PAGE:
BLITZER: All right, let's take a look on the Republican side, a couple poll numbers. I want to put them up on the screen. In New Hampshire, first of all, Romney at 26 percent, Giuliani, 20 percent, McCain, 17 percent, Fred Thompson 10 percent. That's in the Marist poll. In Nevada, the GOP, look at this: Giuliani as at 28 percent, Fred Thompson, 23 percent, Romney 17 percent, McCain down at only 9 percent.

How's it shaping up on the Republican side?

BORGER: Well, it's a little bit more fluid on the Republican side, Wolf, particularly in New Hampshire. You see that Romney is still in the lead. You know, it's a neighboring state to Massachusetts, but you see that McCain is inching up, Giuliani's certainly inching up. I think you're going to have more of a horse race there on the Republican side.

And I think you see Fred Thompson is also making some inroads in Nevada. That's because people are just starting to see him out there on the campaign trail. I don't think they've made a judgment on him yet, but he's doing well in Nevada, which I think is a reflection of really the weakness of the Democratic -- of the Republican field.

BLITZER: You and I remember a while back the conventional wisdom amongst a lot of pundits was that once the Republicans figure it out where Rudy Giuliani stood on a lot of the social issues, whether abortion, or gay marriage, they would quickly abandon him, but in the national polls, at least, and in some of the state polls, he is still the frontrunner.

BORGER: They're not abandoning Rudy Giuliani, and you have to presume that people know where he stands, being pro-abortion rights, and that's creating a lot of conversations within the Republican Party, saying that these evangelical leaders ought not to say that they wouldn't support Rudy Giuliani, because they may be handing the election to someone like Hillary Clinton.

They are saying that what Rudy Giuliani is successfully doing is turning terrorism into the issue that attracts Republicans, not necessarily those values issues. And there is going to be a struggle, Wolf, in the Republican Party about those two issues.

BLITZER: Gloria, thanks very much.

Disgraced, but determined. The senator busted in that men's room sex sting fighting to try to clear his name. We're going to tell you about Larry Craig's latest legal and public relations maneuvers.

And signs of life: Fidel Castro in a live television interview reminding the world once again that he may be down, but he's not out. Stay with us. You're in THE SITUATION ROOM.


BLITZER: In Cuba, Fidel Castro wants you to know he's alive, and he's turning to a good friend to help him show it. We're monitoring a live phone call and new video between Castro and the President of Venezuela, Hugo Chavez. Our Havana Bureau Chief Morgan Neill has details.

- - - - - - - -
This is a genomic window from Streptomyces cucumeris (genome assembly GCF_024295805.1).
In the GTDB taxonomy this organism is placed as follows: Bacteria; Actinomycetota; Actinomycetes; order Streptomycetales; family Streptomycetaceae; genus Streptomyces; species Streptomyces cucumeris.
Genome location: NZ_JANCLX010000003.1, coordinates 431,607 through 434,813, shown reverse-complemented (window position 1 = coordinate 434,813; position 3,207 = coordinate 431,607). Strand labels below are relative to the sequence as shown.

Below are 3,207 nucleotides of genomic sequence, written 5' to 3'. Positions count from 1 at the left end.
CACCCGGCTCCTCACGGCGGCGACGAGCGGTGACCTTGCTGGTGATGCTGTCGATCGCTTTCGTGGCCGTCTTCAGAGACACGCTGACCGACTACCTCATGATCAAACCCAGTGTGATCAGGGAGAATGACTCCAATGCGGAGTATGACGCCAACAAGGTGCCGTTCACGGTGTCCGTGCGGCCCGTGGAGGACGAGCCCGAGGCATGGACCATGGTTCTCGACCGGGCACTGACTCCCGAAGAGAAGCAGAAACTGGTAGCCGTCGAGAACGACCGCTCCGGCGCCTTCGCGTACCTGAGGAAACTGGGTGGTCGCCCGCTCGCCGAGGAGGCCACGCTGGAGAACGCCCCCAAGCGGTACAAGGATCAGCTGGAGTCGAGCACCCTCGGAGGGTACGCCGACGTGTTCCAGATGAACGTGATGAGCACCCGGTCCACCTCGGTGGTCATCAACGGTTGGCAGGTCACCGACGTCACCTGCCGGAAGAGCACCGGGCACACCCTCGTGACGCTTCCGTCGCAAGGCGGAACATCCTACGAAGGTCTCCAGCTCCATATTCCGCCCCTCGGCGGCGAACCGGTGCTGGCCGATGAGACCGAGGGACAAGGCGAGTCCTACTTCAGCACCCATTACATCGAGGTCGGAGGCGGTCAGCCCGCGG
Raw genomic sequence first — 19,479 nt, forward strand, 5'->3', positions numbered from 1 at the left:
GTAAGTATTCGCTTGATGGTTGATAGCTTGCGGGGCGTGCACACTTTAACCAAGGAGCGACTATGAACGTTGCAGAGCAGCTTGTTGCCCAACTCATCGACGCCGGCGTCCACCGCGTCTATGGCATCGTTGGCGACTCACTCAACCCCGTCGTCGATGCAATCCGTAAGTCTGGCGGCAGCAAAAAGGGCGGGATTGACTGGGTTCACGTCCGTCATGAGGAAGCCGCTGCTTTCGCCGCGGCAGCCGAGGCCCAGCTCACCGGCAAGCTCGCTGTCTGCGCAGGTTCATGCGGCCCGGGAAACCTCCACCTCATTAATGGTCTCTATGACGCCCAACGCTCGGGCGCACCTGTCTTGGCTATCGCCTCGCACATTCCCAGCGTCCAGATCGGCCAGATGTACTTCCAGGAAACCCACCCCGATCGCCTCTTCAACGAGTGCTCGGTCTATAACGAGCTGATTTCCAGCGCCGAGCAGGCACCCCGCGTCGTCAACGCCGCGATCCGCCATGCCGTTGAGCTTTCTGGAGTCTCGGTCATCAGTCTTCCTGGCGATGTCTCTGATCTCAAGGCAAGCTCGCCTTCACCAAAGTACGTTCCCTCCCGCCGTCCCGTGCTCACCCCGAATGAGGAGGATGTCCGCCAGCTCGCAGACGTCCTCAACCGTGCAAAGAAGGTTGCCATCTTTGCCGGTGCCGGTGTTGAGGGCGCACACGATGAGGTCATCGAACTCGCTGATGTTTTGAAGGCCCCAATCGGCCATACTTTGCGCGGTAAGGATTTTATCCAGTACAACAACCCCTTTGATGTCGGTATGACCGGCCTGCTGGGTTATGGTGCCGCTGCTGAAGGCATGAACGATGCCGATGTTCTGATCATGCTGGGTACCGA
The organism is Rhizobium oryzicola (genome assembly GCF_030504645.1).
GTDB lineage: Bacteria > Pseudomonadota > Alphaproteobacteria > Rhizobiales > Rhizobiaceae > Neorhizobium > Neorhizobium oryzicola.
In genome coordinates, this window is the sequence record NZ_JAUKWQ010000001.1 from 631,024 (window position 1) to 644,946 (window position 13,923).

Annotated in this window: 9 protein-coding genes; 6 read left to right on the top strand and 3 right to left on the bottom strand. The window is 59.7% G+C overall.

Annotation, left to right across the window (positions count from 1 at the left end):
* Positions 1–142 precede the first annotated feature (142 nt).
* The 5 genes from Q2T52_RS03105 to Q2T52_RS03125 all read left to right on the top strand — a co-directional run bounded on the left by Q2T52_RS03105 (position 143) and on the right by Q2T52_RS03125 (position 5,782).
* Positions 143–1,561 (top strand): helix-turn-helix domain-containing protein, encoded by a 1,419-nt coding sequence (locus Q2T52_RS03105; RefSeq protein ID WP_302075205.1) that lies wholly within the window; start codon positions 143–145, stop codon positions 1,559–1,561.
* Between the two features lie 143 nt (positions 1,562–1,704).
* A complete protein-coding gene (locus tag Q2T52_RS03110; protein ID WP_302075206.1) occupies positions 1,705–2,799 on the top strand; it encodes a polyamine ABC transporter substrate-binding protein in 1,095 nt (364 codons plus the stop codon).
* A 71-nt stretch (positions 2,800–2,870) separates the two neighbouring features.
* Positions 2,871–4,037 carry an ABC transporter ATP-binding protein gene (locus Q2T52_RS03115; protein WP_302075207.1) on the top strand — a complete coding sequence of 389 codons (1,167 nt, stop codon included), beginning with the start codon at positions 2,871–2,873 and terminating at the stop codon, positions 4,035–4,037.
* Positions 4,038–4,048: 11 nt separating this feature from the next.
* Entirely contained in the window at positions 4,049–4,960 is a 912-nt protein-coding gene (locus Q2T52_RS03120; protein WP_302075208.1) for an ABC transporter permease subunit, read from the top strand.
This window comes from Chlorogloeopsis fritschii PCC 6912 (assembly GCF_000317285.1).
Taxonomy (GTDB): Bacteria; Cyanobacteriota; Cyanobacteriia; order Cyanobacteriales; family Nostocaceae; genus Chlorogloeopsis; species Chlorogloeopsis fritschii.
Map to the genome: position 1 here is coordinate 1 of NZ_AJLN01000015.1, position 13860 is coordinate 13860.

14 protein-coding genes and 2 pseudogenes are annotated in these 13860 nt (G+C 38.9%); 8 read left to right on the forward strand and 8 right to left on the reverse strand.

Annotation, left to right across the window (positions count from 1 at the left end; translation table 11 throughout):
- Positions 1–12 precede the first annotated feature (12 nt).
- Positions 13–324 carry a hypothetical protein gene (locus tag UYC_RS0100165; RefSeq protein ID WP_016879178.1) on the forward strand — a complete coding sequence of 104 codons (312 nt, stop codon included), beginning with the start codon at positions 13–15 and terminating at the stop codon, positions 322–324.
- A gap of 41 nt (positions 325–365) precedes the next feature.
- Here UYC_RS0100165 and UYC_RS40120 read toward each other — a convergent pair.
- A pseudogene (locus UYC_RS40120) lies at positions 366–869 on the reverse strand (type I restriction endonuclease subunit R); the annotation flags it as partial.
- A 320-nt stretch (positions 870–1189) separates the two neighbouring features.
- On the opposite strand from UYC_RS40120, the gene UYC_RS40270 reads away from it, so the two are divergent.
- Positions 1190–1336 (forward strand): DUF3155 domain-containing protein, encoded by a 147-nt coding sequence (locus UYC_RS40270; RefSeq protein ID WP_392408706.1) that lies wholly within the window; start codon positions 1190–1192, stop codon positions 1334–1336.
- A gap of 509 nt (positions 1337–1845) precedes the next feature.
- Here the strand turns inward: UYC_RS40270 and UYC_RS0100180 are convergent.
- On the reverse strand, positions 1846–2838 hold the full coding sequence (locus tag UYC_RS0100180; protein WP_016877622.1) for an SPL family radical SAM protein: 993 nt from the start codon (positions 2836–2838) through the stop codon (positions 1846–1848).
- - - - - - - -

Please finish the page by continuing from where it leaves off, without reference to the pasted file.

MORGAN NEILL, CNN HAVANA BUREAU CHIEF: Wolf, Venezuela and Cuba today signed agreements deepening their already close economic ties. Since Venezuelan President Hugo Chavez arrived in Cuba late Friday, he's dominated the airwaves.


NEILL (voice over): Sounding a bit like an evening news presenter, Venezualan President Hugo Chavez teased the day's main attraction.

"Stay close to your television," he said. And soon enough, he delivered, a live phone call from Fidel Castro. The first time Cubans have heard their leader live in more than a year.

"I think everyone is electrified listening to you," said Chavez.


CROWD: Viva!

NEILL: The Venezuelan leader broadcast his weekly show, "Hello, Presidente" from Santa Clara, Cuba, in honor of the 40th anniversary of the death of Ernesto Che Guevara. Guevara was executed in Bolivia while leading an armed insurgency. Chavez's conversation with Castro lasted more than an hour and was notable as much about what is showed about their close informal friendship, as for anything the two leaders said.

"You're the big devil," said Chavez. "You're Lucifer, himself."

"We're from the axis of evil," replied Castro. Earlier this edited video was broadcast simultaneously on Venezuelan and Cuban television. It showed the two reportedly meeting Saturday in Havana.

"You are the father of the revolutionaries of this Earth," beamed Chavez.

"I don't think that way about myself," said Castro.

While Fidel Castro's appearance will quell rumors of his death, he himself reminded viewers of his ongoing recuperation just before signing off.

"OK," he said, "I think I've got to go take some pills or something."


NEILL: Among the agreements signed today, Venezuela has pledged to help Cuba build a plant to provide national gas here in Cuba, that's in addition to an oil refinery authorities say will go online in December -- Wolf.

BLITZER: Morgan Neill in Havana, thank you.